Short stories can contribute a lot to a writer's success. Back in the early days of Science Fiction, pulp magazines were the lifeblood of such famous authors as Heinlein and Asimov. Today, most of those big periodicals are long gone, yet releasing short works is still a valuable part of marketing and promotion. Therefore, many up-and-coming writers are still building their careers on their smaller works.
A lot of writers have a knack for cranking out little bits and pieces, and find putting together a full-length novel to be a challenge. I, however, have found it to be the other way around, as I am more adept at crafting a long, complicated tale with various sub-plots and side stories. Many a time I have sat down to write a "short" story and ended up with the first chapter of another book.
Jack London ran into this same dilemma, when he began writing a short story that ballooned into "Call of the Wild," so it's nothing new. It is a natural inclination for a writer to expound upon his ideas, and tell "the rest of the story." It is sometimes hard to sum things up in only a few thousand words.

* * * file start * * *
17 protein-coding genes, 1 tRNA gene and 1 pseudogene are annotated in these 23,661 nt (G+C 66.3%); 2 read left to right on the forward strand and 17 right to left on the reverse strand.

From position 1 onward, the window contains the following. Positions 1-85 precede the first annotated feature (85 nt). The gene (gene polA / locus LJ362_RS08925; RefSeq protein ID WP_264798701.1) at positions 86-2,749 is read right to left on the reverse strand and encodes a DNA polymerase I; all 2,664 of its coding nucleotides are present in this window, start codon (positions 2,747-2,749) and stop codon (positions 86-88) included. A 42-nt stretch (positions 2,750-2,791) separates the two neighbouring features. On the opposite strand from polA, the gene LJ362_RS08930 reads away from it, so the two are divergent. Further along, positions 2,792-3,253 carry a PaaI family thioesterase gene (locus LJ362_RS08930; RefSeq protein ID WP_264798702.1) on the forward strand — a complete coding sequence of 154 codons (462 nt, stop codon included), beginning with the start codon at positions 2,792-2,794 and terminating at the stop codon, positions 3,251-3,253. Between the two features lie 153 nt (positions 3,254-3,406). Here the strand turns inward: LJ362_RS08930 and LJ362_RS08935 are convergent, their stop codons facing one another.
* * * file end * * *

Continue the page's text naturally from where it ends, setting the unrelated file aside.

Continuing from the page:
Readers, however, are not always looking for a lengthy read, and in this era of mass media and instant gratification, more and more people are looking for quick fiction, something they can digest in one brief sitting. You'd think this would create a greater demand for short fiction, but there is still limited space on a magazine's pages, even if it's printed online. Therefore, the markets can still be tough to crack.
I have had limited success with marketing short fiction, though I have managed to get a few stories into print anthologies during the last year (Patented DNA and Haunted: An Anthology of the Supernatural just to name a couple). I haven't seriously tackled the short fiction market as I most likely should have, and I hope to remedy that in the near future. Once I've completed the Fantasy Western I'm writing, I will begin work on a series of short pieces, specifically designed for various online zines. Whether they'll find much success is never certain, but if I bombard the marketplace with enough quality work, somebody somewhere will bite.